This is a good resource! Thanks for pointing it out.
Modern oral history recordists have much higher-fidelity possibilities even with a cheap digital
recorder. The built-in mics tend to be better than what was on the typical cassette recorder of the
70s and 80s, and you no longer have to worry about "dime store brand" cassettes, tape slowing to a
crawl before batteries run out, etc. What you DO have to do today is be mindful of battery level,
make sure the thing is actually recording (and double-check to verify this condition frequently) and
understand that most of these things record in stereo for better or worse, so placement of the
built-in mic is somewhat important if you want good audibility. I think we need to train oral
history interviewers NOT to sit across a table from someone. Rather, they should sit caddy-corner to
each other and the recorder should be place so each person is facing the "front" of a microphone. If
the interviewee is a quiet talker, the recorder should be placed close to them. Interviewers should
be taught DON'T TOUCH THE RECORDER WHILE IT'S RECORDING UNLESS YOU MUST. This seems to have never
been told to people in the cassette era! Many cassettes I've transferred have long segments of
rubbing and scrapes, loud bumping noises and other evidence that someone had their hand on or near
the microphone or recorder. Sheesh!
-- Tom Fine
----- Original Message -----
From: "Bert Lyons" <[log in to unmask]>
To: <[log in to unmask]>
Sent: Monday, March 02, 2015 12:25 PM
Subject: Re: [ARSCLIST] ORAL HISTORY WORKSHOP, SAN DIEGO AREA, MARCH 19
> Tom --
> The Oral History in the Digital Age project produced many such videos and
> hosts a site full of detailed and up-to-date information about practicing
> oral history today:
> Best --
> Bertram Lyons, CA
> AVPreserve | www.avpreserve.com
> American Folklife Center | www.loc.gov/folklife
> International Association of Sound and Audiovisual Archives |
> On Mon, Mar 2, 2015 at 10:39 AM, Tom Fine <[log in to unmask]>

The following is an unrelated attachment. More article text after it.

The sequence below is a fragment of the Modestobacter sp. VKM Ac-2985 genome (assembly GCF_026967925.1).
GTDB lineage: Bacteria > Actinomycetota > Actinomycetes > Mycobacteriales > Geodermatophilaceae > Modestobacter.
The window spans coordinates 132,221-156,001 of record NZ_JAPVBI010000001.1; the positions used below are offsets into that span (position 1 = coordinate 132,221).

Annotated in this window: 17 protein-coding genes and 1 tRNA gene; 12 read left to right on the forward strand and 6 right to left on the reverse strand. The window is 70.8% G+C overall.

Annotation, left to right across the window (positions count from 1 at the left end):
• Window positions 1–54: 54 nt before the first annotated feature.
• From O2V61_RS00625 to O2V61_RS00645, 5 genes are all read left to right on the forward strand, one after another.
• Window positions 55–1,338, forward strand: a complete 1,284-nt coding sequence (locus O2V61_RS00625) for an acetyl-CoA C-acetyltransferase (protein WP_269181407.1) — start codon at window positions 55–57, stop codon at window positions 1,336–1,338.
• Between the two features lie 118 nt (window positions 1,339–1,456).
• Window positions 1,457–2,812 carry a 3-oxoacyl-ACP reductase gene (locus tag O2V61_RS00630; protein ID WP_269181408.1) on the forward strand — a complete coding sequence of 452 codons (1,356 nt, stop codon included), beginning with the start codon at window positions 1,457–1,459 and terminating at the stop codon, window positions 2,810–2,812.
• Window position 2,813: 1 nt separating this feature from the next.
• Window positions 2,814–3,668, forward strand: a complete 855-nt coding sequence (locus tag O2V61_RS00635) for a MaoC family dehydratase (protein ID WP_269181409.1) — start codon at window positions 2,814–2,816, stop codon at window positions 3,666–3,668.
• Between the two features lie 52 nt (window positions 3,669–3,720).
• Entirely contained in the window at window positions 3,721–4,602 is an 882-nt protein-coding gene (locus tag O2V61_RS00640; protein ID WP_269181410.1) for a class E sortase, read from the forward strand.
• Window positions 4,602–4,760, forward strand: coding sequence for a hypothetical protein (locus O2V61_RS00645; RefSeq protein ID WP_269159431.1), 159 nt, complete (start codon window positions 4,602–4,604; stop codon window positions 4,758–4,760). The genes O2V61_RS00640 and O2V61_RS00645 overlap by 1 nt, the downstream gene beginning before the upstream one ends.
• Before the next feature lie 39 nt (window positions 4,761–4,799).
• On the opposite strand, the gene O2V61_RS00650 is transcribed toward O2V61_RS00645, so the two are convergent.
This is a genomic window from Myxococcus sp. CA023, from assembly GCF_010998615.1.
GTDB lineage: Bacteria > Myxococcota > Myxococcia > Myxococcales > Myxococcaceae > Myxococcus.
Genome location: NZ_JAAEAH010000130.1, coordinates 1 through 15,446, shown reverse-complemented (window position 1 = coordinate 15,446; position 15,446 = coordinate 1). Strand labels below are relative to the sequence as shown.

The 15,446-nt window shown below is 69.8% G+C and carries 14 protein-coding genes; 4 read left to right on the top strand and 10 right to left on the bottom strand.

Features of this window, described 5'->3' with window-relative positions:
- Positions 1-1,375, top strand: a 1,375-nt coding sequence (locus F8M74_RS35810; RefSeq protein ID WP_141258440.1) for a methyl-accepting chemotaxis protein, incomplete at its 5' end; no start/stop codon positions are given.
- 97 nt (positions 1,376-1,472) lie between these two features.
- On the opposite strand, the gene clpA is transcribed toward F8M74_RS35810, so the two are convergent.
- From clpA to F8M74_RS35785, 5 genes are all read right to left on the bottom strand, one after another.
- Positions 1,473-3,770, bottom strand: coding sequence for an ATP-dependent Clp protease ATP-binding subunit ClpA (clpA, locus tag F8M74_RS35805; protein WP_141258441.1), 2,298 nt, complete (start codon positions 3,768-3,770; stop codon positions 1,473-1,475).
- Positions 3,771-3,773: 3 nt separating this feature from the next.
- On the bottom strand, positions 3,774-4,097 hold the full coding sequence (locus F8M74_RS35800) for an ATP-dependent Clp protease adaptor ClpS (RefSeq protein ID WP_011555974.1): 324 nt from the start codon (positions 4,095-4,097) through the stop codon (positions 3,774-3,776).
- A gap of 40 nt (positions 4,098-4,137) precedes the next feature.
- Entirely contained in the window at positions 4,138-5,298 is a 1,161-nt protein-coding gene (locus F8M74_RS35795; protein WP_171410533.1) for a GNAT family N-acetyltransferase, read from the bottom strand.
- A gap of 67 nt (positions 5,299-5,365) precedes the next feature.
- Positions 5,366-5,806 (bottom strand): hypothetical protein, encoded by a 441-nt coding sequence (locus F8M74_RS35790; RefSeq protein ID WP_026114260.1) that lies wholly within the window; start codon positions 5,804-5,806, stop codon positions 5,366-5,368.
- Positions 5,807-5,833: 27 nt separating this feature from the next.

>> Hi Nancy:
>> Has your organization, or any similar organization, ever produced videos
>> along the lines of "the do's and don't's of oral history recording?" If so,
>> it would be very helpful to have them on YouTube, and perhaps Kim Peach
>> could link to them from the ARSC website.
>> If such videos have never been produced, I think they would be helpful for
>> amateur recordists. Having transferred now more than a thousand oral
>> history tapes, I can tell that many recordists go out there with great
>> intentions but no technical training. They end up with sometimes barely
>> audible results, which is a shame given their intentions. This can be
>> prevented with very basic training about mic placement, how to seat an
>> interviewer and interviewee at a table, etc.
>> -- Tom Fine
>> ----- Original Message ----- From: "Nancy MacKay" <[log in to unmask]>
>> To: <[log in to unmask]>
>> Sent: Monday, March 02, 2015 10:55 AM
>> Subject: [ARSCLIST] ORAL HISTORY WORKSHOP, SAN DIEGO AREA, MARCH 19
>> The Southwest Oral History Association presents a one-day community oral
>>> history workshop.
>>> WHEN: March 19, 2015, 9:30-4:30
>>> WHERE: Del Mar Branch Library, Del Mar, California (about 20 miles north
>>> of San Diego)
>>> COST: $65 + opportunity to purchase Community Oral History Toolkit at a
>>> deep discount
>>> NOTE: this is a part of the the Southwest Oral History Association
>>> conference but registration is separate. See announcement and the
>>> registration form here, http://www.southwestoralhistory.org/2015_
>>> Workshop_Flyer.pdf. For more information contact Nancy MacKay and
>>> [log in to unmask]
>>> For more information on the SoHA conference: http://www.
>>> Presenters: Nancy MacKay, Mary Kay Quinlan, Barbara W. Sommer
>>> Nancy MacKay, oral historian, educator, and writer, teaches oral history
>>> and library science in the School of Information, San Jose State University
>>> and is series editor for /Practicing Oral History/, Left Coast Press.
>>> Mary Kay Quinlan, Ph.D., associate professor in the College of Journalism
>>> and Mass Communications, University of Nebraska-Lincoln, teaches classes in
>>> news reporting and writing and in oral history. She is editor of the /Oral
>>> History Association Newsletter/.
>>> Barbara W. Sommer has directed or co-directed numerous oral history
>>> projects over more than three decades.
>>> Workshop attendees are invited to attend the Welcome conference
>>> Reception following the workshop.
>>> Nancy MacKay
>>> Berkeley, Caliornia
>>> [log in to unmask]
>>> Lecturer, School of Information
>>> San Jose State University